Garry recently posted on YouTube three excerpts from a concert called Super Percussion, presented as part of the Tokyo Music Joy festival in 1988. It was the fourth annual Music Joy festival, produced by Toru Takemitsu and Koinuma Music, and sponsored by the Seibu-Saison Group in Tokyo. The four-day festival was organized around a jazz theme, and also included concerts by Gary Peacock, George Russell, Markus Stockhausen, and others in collaboration with Japanese jazz musicians.
The Super Percussion show featured NEXUS (Bob Becker, Bill Cahn, Robin Engelman, Russell Hartenberger and John Wyre), drumset artist Steve Gadd, Ghanaian master drummer Abraham Adzenyah, and the Korean percussion quartet SamulNori (Kim Duk-Soo, Lee Kwang-Soo, Choi Jong-Sil and Kang Min-Seok). It was performed in the Gotanda Kan-i Hoken concert hall on February 25, 1988, and was recorded live by Nippon Electric Company. NEC later released a 55 minute video of almost the entire concert, but it remained available only in Japan. The present YouTube posts are selections 3), 7), and 9) from that recording. The complete list of repertoire on the video includes:
1) Traditional/arr. NEXUS: Ancient Military Aires (NEXUS, Steve Gadd)
2) Traditional/arr. NEXUS & Becker: African Funeral Song (NEXUS, SamulNori, Abraham Adzenyah, Steve Gadd)
3) Becker: Palta (NEXUS, Steve Gadd)
4) Traditional: Bambaya (Abraham Adzenyah, Bob Becker, Russell Hartenberger)
5) Lent/arr. Cahn: The Ragtime Drummer (NEXUS, Steve Gadd)
6) Green/arr. Becker: Xylophonia (NEXUS, Steve Gadd)
7) Gadd/arr. Becker: Duke’s Lullaby (NEXUS, Steve Gadd, Abraham Adzenyah)
8) Traditional/arr. NEXUS: Mbira (NEXUS, Abraham Adzenyah)
9) Traditional: Kpanlogo (NEXUS, SamulNori, Abraham Adzenyah, Steve Gadd)
I was invited to direct the show – a demanding job that involved choosing and ordering the repertoire, as well as organizing and sometimes arranging pieces that involved interaction among the performers. For this show, that included almost every piece, and I sometimes felt more like a negotiator or arbiter than a musician. By this time, NEXUS had already taken part in several of John Wyre’s World Drums festivals, which generally featured numerous individual performers and ensembles playing one after another, followed by a mass finale based on a simple groove and dynamic structure. John’s approach always resulted in exciting juxtapositions and powerful demonstrations of spontaneous musical cooperation, but also left me somewhat frustrated – I often felt that the great players John assembled were capable of working together on far more elaborate and intricate structures. With only eleven performers involved, I tried to approach the Tokyo concert with more of a chamber music sensibility.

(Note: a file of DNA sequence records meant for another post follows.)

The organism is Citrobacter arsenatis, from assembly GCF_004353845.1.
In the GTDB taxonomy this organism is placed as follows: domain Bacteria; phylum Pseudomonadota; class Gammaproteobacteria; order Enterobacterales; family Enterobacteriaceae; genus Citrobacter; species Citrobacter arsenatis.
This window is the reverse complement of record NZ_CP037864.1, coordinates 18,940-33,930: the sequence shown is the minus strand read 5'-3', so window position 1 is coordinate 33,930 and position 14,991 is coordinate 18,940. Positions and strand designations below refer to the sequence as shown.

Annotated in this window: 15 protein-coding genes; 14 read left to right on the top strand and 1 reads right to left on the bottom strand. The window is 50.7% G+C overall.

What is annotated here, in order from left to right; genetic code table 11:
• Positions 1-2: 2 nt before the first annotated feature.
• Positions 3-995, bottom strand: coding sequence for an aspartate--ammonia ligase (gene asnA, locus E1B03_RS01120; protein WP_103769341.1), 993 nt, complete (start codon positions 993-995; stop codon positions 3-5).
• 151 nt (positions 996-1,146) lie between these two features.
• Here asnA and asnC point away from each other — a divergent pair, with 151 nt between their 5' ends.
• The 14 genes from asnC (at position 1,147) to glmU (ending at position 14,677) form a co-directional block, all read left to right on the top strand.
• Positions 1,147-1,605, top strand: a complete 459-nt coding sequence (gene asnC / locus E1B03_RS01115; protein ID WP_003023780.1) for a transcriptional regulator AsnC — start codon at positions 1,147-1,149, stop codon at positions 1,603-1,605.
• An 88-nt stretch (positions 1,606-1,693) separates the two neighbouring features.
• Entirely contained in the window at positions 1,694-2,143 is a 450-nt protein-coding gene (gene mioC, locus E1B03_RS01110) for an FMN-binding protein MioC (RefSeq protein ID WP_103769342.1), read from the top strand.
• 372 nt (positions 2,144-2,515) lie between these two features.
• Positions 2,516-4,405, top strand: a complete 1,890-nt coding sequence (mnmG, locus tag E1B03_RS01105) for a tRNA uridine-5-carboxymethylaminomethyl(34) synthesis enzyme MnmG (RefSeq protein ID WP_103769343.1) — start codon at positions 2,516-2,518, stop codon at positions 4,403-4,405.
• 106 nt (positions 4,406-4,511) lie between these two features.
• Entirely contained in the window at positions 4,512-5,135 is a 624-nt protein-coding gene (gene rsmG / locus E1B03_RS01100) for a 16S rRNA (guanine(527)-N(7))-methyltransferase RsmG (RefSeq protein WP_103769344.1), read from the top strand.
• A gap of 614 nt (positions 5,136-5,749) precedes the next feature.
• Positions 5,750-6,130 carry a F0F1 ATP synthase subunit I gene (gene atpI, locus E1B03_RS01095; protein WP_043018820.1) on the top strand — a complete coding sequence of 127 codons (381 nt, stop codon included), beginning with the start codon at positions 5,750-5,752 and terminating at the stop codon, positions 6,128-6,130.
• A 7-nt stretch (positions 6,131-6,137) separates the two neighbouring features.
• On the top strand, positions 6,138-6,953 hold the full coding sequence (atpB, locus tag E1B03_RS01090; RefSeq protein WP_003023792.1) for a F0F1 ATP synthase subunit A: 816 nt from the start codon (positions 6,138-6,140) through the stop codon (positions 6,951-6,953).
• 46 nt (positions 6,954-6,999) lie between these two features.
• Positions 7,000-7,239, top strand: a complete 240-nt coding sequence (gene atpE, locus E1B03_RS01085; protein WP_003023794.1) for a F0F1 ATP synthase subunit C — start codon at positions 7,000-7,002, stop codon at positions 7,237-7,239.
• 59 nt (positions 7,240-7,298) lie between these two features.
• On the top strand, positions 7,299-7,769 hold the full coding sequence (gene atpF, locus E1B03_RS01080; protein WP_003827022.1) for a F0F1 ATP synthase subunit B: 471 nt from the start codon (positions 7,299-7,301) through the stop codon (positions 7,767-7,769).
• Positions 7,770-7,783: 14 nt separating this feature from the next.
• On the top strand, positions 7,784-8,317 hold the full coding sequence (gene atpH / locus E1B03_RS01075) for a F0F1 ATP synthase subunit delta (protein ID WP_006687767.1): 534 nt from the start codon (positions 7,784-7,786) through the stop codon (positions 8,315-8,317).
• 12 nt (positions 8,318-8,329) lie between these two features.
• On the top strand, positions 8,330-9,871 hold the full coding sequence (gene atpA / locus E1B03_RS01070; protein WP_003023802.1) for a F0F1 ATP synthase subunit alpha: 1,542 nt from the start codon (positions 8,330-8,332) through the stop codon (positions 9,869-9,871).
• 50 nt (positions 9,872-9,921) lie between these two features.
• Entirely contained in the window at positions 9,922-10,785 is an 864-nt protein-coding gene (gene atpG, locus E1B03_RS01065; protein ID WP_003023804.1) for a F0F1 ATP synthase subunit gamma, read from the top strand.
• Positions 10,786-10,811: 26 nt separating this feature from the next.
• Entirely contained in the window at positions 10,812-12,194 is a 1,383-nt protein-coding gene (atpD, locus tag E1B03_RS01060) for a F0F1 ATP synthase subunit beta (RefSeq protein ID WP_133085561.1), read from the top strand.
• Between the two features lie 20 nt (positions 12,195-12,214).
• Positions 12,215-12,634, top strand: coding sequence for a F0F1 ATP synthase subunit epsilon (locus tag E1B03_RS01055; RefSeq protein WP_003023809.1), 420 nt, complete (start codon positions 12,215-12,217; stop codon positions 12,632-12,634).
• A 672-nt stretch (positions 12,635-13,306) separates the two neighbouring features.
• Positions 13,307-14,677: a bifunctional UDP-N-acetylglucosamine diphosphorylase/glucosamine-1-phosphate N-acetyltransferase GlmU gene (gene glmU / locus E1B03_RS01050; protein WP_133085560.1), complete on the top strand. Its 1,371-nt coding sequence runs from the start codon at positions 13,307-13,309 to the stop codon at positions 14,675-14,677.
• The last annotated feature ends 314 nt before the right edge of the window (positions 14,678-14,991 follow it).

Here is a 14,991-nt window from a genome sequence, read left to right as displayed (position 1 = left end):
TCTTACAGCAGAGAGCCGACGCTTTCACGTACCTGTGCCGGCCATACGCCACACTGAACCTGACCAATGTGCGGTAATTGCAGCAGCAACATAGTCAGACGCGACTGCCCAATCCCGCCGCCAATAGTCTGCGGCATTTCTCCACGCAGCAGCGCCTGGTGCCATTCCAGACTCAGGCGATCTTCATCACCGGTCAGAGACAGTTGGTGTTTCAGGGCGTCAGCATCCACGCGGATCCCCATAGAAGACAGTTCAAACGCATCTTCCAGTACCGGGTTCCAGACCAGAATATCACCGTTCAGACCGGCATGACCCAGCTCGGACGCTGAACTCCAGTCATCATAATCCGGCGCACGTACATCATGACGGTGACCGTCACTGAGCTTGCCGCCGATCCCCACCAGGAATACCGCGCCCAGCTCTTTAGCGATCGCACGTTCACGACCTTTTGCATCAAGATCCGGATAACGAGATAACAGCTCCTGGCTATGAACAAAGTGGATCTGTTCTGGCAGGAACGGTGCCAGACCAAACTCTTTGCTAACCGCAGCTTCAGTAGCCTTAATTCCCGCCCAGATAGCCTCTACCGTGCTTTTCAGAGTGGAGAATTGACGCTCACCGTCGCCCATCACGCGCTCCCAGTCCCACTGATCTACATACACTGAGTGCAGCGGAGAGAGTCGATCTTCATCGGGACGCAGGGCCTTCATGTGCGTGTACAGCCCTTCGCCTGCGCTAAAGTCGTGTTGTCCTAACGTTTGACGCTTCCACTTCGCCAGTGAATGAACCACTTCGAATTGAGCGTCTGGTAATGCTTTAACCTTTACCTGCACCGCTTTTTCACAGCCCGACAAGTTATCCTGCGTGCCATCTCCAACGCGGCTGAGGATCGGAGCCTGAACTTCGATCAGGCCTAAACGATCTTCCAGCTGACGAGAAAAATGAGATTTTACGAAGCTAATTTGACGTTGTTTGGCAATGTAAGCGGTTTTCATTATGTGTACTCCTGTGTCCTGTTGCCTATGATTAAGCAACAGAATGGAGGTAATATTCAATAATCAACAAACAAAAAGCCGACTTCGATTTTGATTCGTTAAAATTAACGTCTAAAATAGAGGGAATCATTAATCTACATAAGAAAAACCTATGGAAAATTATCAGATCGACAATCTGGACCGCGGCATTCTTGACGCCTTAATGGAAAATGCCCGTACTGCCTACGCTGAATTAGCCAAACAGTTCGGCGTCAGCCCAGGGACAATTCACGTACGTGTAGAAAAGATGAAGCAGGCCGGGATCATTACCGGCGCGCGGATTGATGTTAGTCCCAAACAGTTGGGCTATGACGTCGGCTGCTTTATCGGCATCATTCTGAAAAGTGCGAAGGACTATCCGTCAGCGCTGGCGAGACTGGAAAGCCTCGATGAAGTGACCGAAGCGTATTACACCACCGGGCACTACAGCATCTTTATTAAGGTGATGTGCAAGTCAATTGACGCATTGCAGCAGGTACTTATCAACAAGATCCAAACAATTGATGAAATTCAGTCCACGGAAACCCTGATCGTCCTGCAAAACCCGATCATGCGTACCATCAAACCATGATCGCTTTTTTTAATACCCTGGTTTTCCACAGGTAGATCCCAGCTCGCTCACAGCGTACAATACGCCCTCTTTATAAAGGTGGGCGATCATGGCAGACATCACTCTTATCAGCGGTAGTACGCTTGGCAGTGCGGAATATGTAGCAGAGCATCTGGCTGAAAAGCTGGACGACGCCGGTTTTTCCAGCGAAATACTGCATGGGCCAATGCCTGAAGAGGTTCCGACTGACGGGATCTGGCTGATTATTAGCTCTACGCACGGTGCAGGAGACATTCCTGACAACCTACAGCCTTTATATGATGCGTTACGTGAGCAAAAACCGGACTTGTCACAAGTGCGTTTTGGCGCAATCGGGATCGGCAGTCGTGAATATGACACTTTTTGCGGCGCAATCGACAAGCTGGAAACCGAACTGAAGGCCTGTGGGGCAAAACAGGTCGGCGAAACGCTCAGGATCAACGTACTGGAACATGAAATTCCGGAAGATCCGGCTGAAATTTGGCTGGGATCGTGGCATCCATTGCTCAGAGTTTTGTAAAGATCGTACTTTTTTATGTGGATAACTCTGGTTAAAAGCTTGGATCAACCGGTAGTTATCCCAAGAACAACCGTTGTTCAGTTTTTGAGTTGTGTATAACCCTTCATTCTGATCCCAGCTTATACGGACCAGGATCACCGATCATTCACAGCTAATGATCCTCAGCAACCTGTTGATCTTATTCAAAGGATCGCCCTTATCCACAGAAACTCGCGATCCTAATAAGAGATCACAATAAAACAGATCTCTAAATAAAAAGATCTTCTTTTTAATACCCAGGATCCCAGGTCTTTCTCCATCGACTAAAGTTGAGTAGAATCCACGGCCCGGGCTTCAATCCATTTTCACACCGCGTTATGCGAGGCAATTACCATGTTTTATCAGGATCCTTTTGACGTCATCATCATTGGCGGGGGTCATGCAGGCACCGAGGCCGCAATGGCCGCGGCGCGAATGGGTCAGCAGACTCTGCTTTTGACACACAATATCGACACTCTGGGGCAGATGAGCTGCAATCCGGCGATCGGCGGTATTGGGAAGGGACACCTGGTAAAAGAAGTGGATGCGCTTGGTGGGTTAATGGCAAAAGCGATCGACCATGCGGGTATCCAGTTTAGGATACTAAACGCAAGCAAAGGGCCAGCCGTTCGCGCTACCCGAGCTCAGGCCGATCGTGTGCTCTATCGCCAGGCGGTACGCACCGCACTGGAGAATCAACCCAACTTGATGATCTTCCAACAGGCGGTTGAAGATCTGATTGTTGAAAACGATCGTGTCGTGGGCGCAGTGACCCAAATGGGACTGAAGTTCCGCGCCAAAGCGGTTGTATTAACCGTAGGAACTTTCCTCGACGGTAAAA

The Japanese producers had initially suggested that we invite Dave Weckl as the drumset artist for the event, but I held out for Steve Gadd because NEXUS knows him personally and had worked together with him several times previously. Nothing against Dave – who is, of course, an amazing player, and who was, at that time, less famous than he is now – but I had known Steve since we were in college together at the Eastman School of Music, and I was very familiar with his incredible sound and style. Plus I was eager to make an arrangement of his piece Duke’s Lullaby, which I knew from the second Gadd Gang album. On his recording Steve overdubbed all of the parts himself in the studio, but I wanted to involve NEXUS and Adzenyah in my arrangement as well. Steve was amenable to the idea, and generously taught me the piece, including the complex military bass drum part played by John Wyre on the concert. This version of Duke’s Lullaby later became the basis for my piece Away without Leave (recorded on our CD out of the blue and currently published by KPP).
I was also very interested to hear Steve’s approach to being the soloist in my piece Palta, originally composed in 1982 as a kind of concerto for the Indian hand drums, tabla. I knew Palta could work well as a vehicle for drumset, and Steve was agreeable to play it. I gave him a recording of NEXUS performing the piece with me playing tabla, and wrote out a basic road map with some suggestions for drumset ideas. What Steve created from that material was monumental, as can be seen and heard on the YouTube clip. Ten years later, in 1998, I rescored Palta for a larger (eight players) ensemble, including piano and electric bass, making it playable by tabla (amplified), drumset, or congas. Palta has been performed by NEXUS with Steve Houghton and with Peter Erskine on drumset, and with Rolando Morales-Matos on chromatic congas. Percussionist Dan Moore recently created an interesting version for snare drum solo with electronics. Palta is published by KPP, and includes solo parts in both traditional Indian tablature and standard drumset notation.
For the finale to the Super Percussion show in Tokyo, I decided to use the rhythmic groove that underlies the West African dance music known as Kpanlogo. All of the performers felt comfortable with this straightforward style and agreed to work within it. Although the introduction that was played alone by NEXUS and Abraham Adzenyah was cut for the NEC video, the remaining part of the piece is intact on the YouTube clip. Steve Gadd’s solo over NEXUS’ groove on the double bells was one of the highlights of the entire concert. SamulNori’s acrobatic dancing brought the show to a tremendous climax.